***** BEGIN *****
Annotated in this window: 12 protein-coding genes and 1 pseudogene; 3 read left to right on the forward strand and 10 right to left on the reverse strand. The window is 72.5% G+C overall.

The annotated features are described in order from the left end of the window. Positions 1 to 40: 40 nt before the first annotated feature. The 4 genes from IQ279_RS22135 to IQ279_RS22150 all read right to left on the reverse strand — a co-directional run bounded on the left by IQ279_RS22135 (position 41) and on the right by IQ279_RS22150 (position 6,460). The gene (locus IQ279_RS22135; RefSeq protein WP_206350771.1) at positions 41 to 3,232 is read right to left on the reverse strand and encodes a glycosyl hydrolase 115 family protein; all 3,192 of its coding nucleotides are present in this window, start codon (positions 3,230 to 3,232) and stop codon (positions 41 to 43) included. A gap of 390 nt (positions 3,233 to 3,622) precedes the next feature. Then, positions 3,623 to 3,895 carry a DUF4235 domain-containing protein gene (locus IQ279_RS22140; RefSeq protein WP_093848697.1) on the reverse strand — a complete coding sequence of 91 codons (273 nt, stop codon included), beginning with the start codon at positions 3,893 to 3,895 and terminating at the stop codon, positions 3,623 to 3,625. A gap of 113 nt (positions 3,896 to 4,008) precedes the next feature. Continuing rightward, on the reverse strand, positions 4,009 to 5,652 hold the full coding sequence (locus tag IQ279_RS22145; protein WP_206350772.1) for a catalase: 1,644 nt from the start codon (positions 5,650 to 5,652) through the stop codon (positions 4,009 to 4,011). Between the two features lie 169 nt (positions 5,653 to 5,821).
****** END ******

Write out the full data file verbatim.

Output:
Annotated in this window: 12 protein-coding genes and 1 pseudogene; 3 read left to right on the forward strand and 10 right to left on the reverse strand. The window is 72.5% G+C overall.

The annotated features are described in order from the left end of the window. Positions 1 to 40: 40 nt before the first annotated feature. The 4 genes from IQ279_RS22135 to IQ279_RS22150 all read right to left on the reverse strand — a co-directional run bounded on the left by IQ279_RS22135 (position 41) and on the right by IQ279_RS22150 (position 6,460). The gene (locus IQ279_RS22135; RefSeq protein WP_206350771.1) at positions 41 to 3,232 is read right to left on the reverse strand and encodes a glycosyl hydrolase 115 family protein; all 3,192 of its coding nucleotides are present in this window, start codon (positions 3,230 to 3,232) and stop codon (positions 41 to 43) included. A gap of 390 nt (positions 3,233 to 3,622) precedes the next feature. Then, positions 3,623 to 3,895 carry a DUF4235 domain-containing protein gene (locus IQ279_RS22140; RefSeq protein WP_093848697.1) on the reverse strand — a complete coding sequence of 91 codons (273 nt, stop codon included), beginning with the start codon at positions 3,893 to 3,895 and terminating at the stop codon, positions 3,623 to 3,625. A gap of 113 nt (positions 3,896 to 4,008) precedes the next feature. Continuing rightward, on the reverse strand, positions 4,009 to 5,652 hold the full coding sequence (locus tag IQ279_RS22145; protein WP_206350772.1) for a catalase: 1,644 nt from the start codon (positions 5,650 to 5,652) through the stop codon (positions 4,009 to 4,011). Between the two features lie 169 nt (positions 5,653 to 5,821).